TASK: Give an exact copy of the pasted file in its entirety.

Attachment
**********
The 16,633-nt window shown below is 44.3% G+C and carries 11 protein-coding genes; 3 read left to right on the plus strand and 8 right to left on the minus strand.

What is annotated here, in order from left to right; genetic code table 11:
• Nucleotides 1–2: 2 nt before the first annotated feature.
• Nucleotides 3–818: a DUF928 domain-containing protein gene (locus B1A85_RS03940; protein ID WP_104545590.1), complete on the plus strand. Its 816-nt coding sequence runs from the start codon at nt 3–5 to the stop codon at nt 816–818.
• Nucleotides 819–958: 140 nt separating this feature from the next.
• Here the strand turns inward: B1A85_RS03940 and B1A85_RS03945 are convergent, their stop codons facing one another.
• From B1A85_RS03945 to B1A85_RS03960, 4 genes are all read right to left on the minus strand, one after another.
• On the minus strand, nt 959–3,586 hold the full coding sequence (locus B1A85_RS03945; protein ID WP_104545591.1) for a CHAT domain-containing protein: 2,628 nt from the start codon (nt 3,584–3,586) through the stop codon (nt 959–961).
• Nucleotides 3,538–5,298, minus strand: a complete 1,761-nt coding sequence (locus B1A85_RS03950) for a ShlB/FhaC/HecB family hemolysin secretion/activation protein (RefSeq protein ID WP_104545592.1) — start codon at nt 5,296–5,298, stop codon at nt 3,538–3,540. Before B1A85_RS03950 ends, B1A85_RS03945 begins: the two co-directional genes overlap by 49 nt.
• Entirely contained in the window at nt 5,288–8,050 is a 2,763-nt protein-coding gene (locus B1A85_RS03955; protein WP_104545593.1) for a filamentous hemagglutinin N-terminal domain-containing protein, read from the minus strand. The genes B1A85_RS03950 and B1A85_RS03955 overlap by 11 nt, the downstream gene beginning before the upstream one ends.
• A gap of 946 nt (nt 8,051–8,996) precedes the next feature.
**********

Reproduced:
The 16,633-nt window shown below is 44.3% G+C and carries 11 protein-coding genes; 3 read left to right on the plus strand and 8 right to left on the minus strand.

What is annotated here, in order from left to right; genetic code table 11:
• Nucleotides 1–2: 2 nt before the first annotated feature.
• Nucleotides 3–818: a DUF928 domain-containing protein gene (locus B1A85_RS03940; protein ID WP_104545590.1), complete on the plus strand. Its 816-nt coding sequence runs from the start codon at nt 3–5 to the stop codon at nt 816–818.
• Nucleotides 819–958: 140 nt separating this feature from the next.
• Here the strand turns inward: B1A85_RS03940 and B1A85_RS03945 are convergent, their stop codons facing one another.
• From B1A85_RS03945 to B1A85_RS03960, 4 genes are all read right to left on the minus strand, one after another.
• On the minus strand, nt 959–3,586 hold the full coding sequence (locus B1A85_RS03945; protein ID WP_104545591.1) for a CHAT domain-containing protein: 2,628 nt from the start codon (nt 3,584–3,586) through the stop codon (nt 959–961).
• Nucleotides 3,538–5,298, minus strand: a complete 1,761-nt coding sequence (locus B1A85_RS03950) for a ShlB/FhaC/HecB family hemolysin secretion/activation protein (RefSeq protein ID WP_104545592.1) — start codon at nt 5,296–5,298, stop codon at nt 3,538–3,540. Before B1A85_RS03950 ends, B1A85_RS03945 begins: the two co-directional genes overlap by 49 nt.
• Entirely contained in the window at nt 5,288–8,050 is a 2,763-nt protein-coding gene (locus B1A85_RS03955; protein WP_104545593.1) for a filamentous hemagglutinin N-terminal domain-containing protein, read from the minus strand. The genes B1A85_RS03950 and B1A85_RS03955 overlap by 11 nt, the downstream gene beginning before the upstream one ends.
• A gap of 946 nt (nt 8,051–8,996) precedes the next feature.